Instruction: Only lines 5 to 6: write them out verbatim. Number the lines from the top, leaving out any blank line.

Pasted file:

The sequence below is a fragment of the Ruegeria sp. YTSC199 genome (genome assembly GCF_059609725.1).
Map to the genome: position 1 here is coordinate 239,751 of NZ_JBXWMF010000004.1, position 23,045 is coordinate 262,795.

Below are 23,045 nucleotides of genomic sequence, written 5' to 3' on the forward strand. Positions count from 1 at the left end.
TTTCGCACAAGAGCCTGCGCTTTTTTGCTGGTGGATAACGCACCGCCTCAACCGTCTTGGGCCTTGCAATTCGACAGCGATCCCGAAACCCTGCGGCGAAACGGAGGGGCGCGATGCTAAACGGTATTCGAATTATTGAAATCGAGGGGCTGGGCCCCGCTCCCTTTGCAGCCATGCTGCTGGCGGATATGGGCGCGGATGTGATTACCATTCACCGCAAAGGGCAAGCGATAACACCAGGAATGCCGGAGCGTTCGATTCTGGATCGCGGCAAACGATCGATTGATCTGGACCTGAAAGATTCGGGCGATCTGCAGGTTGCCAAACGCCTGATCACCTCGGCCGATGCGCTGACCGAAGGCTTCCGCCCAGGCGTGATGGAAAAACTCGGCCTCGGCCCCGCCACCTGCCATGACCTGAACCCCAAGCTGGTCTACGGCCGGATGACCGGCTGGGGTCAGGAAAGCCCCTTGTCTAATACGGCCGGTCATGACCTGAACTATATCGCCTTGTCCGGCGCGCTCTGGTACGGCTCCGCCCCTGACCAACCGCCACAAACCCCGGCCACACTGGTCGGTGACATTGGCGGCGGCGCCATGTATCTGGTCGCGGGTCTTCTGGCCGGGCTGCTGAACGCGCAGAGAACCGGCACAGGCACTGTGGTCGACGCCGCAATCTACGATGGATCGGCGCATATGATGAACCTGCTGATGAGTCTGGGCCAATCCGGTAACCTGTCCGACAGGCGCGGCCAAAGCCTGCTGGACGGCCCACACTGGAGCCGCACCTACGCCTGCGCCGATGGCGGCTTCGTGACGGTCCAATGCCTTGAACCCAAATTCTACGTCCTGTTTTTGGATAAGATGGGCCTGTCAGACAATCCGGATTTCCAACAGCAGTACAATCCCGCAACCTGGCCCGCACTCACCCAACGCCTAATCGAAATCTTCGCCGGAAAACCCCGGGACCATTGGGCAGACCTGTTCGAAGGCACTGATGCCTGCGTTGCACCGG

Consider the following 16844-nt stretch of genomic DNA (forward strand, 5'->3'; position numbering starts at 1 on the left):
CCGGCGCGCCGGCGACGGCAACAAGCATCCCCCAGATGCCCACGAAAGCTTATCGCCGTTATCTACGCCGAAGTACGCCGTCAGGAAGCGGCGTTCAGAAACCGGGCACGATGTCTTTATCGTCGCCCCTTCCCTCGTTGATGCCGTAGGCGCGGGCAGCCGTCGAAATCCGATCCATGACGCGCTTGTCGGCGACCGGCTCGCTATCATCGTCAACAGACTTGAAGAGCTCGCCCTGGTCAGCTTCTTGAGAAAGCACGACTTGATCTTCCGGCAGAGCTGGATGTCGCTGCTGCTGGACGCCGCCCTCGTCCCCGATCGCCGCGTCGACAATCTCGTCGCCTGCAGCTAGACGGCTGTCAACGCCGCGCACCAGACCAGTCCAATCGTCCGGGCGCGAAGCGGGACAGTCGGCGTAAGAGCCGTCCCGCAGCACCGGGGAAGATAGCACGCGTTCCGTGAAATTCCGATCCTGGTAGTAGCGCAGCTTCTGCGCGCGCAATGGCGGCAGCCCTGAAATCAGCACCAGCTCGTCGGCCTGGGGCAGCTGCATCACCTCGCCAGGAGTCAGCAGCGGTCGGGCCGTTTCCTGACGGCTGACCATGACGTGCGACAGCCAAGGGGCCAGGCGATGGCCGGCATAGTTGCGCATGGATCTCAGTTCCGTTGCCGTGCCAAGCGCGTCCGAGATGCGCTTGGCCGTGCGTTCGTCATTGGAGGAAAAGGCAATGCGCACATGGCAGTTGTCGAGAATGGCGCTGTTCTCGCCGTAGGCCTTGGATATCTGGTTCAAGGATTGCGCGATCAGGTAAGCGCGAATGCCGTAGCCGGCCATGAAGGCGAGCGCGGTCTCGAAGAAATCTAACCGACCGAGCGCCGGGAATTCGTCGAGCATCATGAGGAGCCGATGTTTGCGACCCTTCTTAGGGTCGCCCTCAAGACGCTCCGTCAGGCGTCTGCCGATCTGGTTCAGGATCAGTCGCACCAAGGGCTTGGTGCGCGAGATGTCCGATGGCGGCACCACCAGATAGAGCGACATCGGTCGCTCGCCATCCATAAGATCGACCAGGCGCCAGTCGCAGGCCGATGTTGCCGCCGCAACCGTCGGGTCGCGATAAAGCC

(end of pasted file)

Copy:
Consider the following 16844-nt stretch of genomic DNA (forward strand, 5'->3'; position numbering starts at 1 on the left):
CCGGCGCGCCGGCGACGGCAACAAGCATCCCCCAGATGCCCACGAAAGCTTATCGCCGTTATCTACGCCGAAGTACGCCGTCAGGAAGCGGCGTTCAGAAACCGGGCACGATGTCTTTATCGTCGCCCCTTCCCTCGTTGATGCCGTAGGCGCGGGCAGCCGTCGAAATCCGATCCATGACGCGCTTGTCGGCGACCGGCTCGCTATCATCGTCAACAGACTTGAAGAGCTCGCCCTGGTCAGCTTCTTGAGAAAGCACGACTTGATCTTCCGGCAGAGCTGGATGTCGCTGCTGCTGGACGCCGCCCTCGTCCCCGATCGCCGCGTCGACAATCTCGTCGCCTGCAGCTAGACGGCTGTCAACGCCGCGCACCAGACCAGTCCAATCGTCCGGGCGCGAAGCGGGACAGTCGGCGTAAGAGCCGTCCCGCAGCACCGGGGAAGATAGCACGCGTTCCGTGAAATTCCGATCCTGGTAGTAGCGCAGCTTCTGCGCGCGCAATGGCGGCAGCCCTGAAATCAGCACCAGCTCGTCGGCCTGGGGCAGCTGCATCACCTCGCCAGGAGTCAGCAGCGGTCGGGCCGTTTCCTGACGGCTGACCATGACGTGCGACAGCCAAGGGGCCAGGCGATGGCCGGCATAGTTGCGCATGGATCTCAGTTCCGTTGCCGTGCCAAGCGCGTCCGAGATGCGCTTGGCCGTGCGTTCGTCATTGGAGGAAAAGGCAATGCGCACATGGCAGTTGTCGAGAATGGCGCTGTTCTCGCCGTAGGCCTTGGATATCTGGTTCAAGGATTGCGCGATCAGGTAAGCGCGAATGCCGTAGCCGGCCATGAAGGCGAGCGCGGTCTCGAAGAAATCTAACCGACCGAGCGCCGGGAATTCGTCGAGCATCATGAGGAGCCGATGTTTGCGACCCTTCTTAGGGTCGCCCTCAAGACGCTCCGTCAGGCGTCTGCCGATCTGGTTCAGGATCAGTCGCACCAAGGGCTTGGTGCGCGAGATGTCCGATGGCGGCACCACCAGATAGAGCGACATCGGTCGCTCGCCATCCATAAGATCGACCAGGCGCCAGTCGCAGGCCGATGTTGCCGCCGCAACCGTCGGGTCGCGATAAAGCC